Thu
Mar 20 2014 11:30am

Hwæt! Tolkien’s Beowulf Coming in May

JRR Tolkien Beowulf translation

Tolkien’s 1926 translation of Beowulf will be published after a nearly 90-year wait! The book, which is being edited by Christopher Tolkien and published in May, will include transcripts of lectures that Tolkien gave on the poem, as well as The Sellic Spell, a previously unpublished story that retells The Saga of Hrolf Kraki.

Tolkien spent years studying Beowulf, calling it “laden with history, leading back into the dark heathen ages beyond the memory of song, but not beyond the reach of imagination… the whole thing is somber, tragic, sinister, curiously real.”

Will Tolkien’s Beowulf supplant Seamus Heaney’s? Will his translation and lectures offer insights into his creation of Smaug? How will he tackle the opening salutation, “Hwæt,” which has been translated in so many different ways? We can’t wait to find out!

9 comments
Colin Bell
1. SchuylerH
I already own several translations of Beowulf, along with Poul Anderson's version of Kraki's saga. What amazes me is how they keep digging up (and selling) unpublished scraps of vaguely mythological Tolkieniana.
Mouldy Squid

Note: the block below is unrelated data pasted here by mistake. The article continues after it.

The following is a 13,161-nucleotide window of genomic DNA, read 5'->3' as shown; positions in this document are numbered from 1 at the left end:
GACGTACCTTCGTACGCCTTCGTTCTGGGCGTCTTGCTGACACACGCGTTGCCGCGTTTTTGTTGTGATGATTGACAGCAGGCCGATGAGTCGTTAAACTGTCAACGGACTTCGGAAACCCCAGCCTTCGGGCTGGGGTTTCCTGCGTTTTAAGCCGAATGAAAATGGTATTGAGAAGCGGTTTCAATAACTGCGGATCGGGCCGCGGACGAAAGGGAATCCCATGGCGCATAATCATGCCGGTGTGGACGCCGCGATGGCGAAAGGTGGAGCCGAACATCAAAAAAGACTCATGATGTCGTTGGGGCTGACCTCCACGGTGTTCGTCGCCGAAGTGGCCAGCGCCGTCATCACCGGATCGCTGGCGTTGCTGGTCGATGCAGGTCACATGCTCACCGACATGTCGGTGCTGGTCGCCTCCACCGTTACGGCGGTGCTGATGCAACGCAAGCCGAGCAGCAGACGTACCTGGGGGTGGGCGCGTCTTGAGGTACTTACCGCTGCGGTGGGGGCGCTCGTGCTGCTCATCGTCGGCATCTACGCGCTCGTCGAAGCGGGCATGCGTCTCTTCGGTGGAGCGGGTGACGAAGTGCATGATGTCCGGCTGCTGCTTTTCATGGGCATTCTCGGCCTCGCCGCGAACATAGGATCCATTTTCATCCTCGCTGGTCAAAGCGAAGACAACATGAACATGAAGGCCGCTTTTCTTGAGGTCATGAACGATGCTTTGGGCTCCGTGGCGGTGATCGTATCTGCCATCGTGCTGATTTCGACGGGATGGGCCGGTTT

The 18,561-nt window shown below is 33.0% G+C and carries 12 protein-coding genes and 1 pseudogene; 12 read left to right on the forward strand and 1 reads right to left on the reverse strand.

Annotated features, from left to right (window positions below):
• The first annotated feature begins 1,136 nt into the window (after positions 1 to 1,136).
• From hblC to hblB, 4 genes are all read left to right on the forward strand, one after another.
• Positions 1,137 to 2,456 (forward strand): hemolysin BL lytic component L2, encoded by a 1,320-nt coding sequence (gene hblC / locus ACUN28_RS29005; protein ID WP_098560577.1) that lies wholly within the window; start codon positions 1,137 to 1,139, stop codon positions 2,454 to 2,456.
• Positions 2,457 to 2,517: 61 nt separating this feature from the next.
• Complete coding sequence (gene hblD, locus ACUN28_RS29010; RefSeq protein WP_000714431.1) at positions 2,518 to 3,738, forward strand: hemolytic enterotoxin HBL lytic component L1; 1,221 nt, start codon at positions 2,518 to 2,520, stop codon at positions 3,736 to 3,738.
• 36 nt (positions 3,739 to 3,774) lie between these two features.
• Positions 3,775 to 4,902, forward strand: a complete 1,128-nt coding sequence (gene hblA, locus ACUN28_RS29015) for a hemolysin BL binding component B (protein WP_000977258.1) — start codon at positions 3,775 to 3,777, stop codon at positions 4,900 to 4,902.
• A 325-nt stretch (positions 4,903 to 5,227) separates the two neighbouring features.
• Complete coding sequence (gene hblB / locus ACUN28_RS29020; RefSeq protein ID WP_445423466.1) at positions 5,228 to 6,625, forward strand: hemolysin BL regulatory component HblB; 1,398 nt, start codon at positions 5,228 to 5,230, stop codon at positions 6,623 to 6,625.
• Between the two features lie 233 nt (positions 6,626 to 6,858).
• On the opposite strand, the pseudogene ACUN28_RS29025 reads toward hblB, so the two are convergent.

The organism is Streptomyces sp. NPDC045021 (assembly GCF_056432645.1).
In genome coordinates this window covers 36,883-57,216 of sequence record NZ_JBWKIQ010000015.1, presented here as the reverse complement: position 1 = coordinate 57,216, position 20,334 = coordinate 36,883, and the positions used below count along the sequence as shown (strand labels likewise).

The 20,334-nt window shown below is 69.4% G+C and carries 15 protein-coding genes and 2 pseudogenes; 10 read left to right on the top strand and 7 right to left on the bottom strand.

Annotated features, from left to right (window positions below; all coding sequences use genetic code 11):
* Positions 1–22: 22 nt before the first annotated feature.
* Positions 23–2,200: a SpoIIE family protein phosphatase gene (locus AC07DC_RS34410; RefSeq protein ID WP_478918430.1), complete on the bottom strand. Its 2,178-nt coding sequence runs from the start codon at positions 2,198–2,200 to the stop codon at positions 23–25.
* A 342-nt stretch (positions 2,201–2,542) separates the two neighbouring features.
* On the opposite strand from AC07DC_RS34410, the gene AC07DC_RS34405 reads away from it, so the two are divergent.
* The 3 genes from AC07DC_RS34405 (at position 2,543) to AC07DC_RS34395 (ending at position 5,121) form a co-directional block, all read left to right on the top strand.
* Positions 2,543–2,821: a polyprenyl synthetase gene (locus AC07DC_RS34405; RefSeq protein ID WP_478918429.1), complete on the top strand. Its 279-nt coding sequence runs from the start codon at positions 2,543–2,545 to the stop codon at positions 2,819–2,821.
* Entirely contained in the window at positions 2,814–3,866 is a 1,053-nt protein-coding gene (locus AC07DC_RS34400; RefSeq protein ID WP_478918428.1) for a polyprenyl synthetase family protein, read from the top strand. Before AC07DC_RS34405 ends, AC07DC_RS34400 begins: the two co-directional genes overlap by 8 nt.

2. Mouldy_Squid
Superb! I cannot wait. Tolkien's scholarship is too-often overlooked in corpus.
james Pope
3. jim162065
Very cool to finally be able to read what Tolkien wrote . Christopher Tolkien keeps giving us more opportunities to read all of Tolkien’s notes and ideas.
Sky Thibedeau
4. SkylarkThibedeau
Just wait til the Mouse gets it's paws on this intellectual property too.

At least we get new things actually written by Tolkien and not new items by a family member with a Ghost Writer.
Colin Bell
5. SchuylerH
@4: That's true. I dread to imagine what LOTR sequels would be like...
Reid cashman
6. hellzie
1:
What amazes me is how they keep digging up (and selling) unpublished scraps of vaguely mythological Tolkieniana.
But Hwaet! There's more!
Colin Bell
7. SchuylerH
@6: That's actually pretty good. I wish I'd thought of that.
a1ay
8. a1ay
But Hwaet! There's more!

ISTR Heaney talking about this problem - how do you translate "Hwaet" - and explaining that he settled on "So", because that's how his family would indicate "I am about to start a serious discussion". Other translations went with "Listen!" or "Attend!" He also mentioned finding a Beowulf translation from the 1920s or so that translated it as "What-ho!" I would pay whatever was required to read "What-ho, Beowulf".
Colin Bell
9. SchuylerH
@8: P. G. Wodehouse's Beowulf! More seriously, I think that the "What-ho!" is in the 1892 Earle translation.

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